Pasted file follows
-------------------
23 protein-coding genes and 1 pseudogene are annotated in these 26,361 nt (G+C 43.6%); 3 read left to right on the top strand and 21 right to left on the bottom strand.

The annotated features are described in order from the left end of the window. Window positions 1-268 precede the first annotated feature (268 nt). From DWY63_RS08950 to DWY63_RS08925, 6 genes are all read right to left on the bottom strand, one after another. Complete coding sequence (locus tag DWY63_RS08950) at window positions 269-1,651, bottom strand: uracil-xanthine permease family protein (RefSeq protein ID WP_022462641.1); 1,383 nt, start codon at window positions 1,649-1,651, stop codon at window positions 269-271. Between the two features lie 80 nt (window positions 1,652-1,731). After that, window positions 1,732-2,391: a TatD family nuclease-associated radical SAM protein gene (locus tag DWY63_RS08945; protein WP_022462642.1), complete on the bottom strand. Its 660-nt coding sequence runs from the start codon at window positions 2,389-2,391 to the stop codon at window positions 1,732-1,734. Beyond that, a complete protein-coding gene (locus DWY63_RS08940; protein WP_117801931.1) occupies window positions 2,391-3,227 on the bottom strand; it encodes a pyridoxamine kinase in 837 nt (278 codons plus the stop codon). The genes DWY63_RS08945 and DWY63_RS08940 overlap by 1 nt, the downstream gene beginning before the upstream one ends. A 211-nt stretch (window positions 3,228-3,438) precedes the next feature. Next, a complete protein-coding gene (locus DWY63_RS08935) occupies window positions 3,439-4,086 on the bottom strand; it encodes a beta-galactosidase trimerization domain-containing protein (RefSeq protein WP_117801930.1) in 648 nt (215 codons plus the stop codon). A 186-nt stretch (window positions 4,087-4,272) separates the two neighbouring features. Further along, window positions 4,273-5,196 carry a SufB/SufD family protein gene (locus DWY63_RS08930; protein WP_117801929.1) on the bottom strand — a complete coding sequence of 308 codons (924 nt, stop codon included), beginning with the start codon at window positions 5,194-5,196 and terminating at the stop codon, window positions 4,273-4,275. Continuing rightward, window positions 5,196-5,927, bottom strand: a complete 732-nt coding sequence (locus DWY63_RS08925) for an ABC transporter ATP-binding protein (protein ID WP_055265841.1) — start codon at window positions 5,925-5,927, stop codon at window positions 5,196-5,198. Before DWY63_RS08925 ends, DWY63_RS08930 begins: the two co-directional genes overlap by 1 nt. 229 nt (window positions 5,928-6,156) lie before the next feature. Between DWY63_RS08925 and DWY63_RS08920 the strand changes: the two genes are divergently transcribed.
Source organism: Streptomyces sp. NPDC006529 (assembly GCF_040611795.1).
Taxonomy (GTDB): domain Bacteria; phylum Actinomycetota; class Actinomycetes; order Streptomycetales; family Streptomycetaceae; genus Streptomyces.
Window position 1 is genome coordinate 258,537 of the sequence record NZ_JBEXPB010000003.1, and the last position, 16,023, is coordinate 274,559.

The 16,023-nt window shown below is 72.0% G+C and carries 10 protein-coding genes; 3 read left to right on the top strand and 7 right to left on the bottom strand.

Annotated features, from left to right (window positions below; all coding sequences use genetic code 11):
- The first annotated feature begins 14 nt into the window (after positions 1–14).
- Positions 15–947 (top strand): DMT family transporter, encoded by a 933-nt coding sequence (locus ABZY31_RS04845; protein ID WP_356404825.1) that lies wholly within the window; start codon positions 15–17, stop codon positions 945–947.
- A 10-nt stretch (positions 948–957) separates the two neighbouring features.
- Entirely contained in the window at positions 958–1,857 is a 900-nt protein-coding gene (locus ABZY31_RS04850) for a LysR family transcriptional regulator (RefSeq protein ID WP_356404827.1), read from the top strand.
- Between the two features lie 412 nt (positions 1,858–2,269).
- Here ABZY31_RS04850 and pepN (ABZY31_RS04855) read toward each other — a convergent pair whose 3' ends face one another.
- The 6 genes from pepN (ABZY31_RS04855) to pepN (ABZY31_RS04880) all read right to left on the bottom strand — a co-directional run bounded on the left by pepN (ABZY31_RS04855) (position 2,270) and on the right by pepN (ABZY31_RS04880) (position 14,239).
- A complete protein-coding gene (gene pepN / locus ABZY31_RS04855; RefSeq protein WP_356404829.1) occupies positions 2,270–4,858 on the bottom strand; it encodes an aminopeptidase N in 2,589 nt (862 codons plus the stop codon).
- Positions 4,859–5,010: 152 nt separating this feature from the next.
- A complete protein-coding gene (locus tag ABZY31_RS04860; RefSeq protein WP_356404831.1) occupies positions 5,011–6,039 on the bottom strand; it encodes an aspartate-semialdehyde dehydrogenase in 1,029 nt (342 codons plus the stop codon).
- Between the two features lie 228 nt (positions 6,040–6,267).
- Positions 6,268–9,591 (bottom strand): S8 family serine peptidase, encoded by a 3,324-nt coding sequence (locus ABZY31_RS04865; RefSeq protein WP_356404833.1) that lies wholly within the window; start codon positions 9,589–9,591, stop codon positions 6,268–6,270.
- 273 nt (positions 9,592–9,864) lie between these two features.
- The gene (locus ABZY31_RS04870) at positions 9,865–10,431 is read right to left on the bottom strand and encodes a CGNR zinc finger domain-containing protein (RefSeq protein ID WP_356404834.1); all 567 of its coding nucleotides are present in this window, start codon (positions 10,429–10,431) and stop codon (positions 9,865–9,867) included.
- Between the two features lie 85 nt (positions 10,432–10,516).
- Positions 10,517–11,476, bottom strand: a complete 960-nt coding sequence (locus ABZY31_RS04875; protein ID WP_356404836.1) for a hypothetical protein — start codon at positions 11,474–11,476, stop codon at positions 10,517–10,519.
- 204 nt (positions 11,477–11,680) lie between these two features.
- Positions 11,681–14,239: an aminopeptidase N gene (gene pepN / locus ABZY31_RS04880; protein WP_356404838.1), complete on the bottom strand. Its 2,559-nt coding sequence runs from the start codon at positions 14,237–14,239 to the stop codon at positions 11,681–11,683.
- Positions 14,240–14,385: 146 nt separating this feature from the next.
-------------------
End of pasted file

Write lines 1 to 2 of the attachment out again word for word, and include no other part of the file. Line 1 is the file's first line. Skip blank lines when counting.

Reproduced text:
23 protein-coding genes and 1 pseudogene are annotated in these 26,361 nt (G+C 43.6%); 3 read left to right on the top strand and 21 right to left on the bottom strand.

The annotated features are described in order from the left end of the window. Window positions 1-268 precede the first annotated feature (268 nt). From DWY63_RS08950 to DWY63_RS08925, 6 genes are all read right to left on the bottom strand, one after another. Complete coding sequence (locus tag DWY63_RS08950) at window positions 269-1,651, bottom strand: uracil-xanthine permease family protein (RefSeq protein ID WP_022462641.1); 1,383 nt, start codon at window positions 1,649-1,651, stop codon at window positions 269-271. Between the two features lie 80 nt (window positions 1,652-1,731). After that, window positions 1,732-2,391: a TatD family nuclease-associated radical SAM protein gene (locus tag DWY63_RS08945; protein WP_022462642.1), complete on the bottom strand. Its 660-nt coding sequence runs from the start codon at window positions 2,389-2,391 to the stop codon at window positions 1,732-1,734. Beyond that, a complete protein-coding gene (locus DWY63_RS08940; protein WP_117801931.1) occupies window positions 2,391-3,227 on the bottom strand; it encodes a pyridoxamine kinase in 837 nt (278 codons plus the stop codon). The genes DWY63_RS08945 and DWY63_RS08940 overlap by 1 nt, the downstream gene beginning before the upstream one ends. A 211-nt stretch (window positions 3,228-3,438) precedes the next feature. Next, a complete protein-coding gene (locus DWY63_RS08935) occupies window positions 3,439-4,086 on the bottom strand; it encodes a beta-galactosidase trimerization domain-containing protein (RefSeq protein WP_117801930.1) in 648 nt (215 codons plus the stop codon). A 186-nt stretch (window positions 4,087-4,272) separates the two neighbouring features. Further along, window positions 4,273-5,196 carry a SufB/SufD family protein gene (locus DWY63_RS08930; protein WP_117801929.1) on the bottom strand — a complete coding sequence of 308 codons (924 nt, stop codon included), beginning with the start codon at window positions 5,194-5,196 and terminating at the stop codon, window positions 4,273-4,275. Continuing rightward, window positions 5,196-5,927, bottom strand: a complete 732-nt coding sequence (locus DWY63_RS08925) for an ABC transporter ATP-binding protein (protein ID WP_055265841.1) — start codon at window positions 5,925-5,927, stop codon at window positions 5,196-5,198. Before DWY63_RS08925 ends, DWY63_RS08930 begins: the two co-directional genes overlap by 1 nt. 229 nt (window positions 5,928-6,156) lie before the next feature. Between DWY63_RS08925 and DWY63_RS08920 the strand changes: the two genes are divergently transcribed.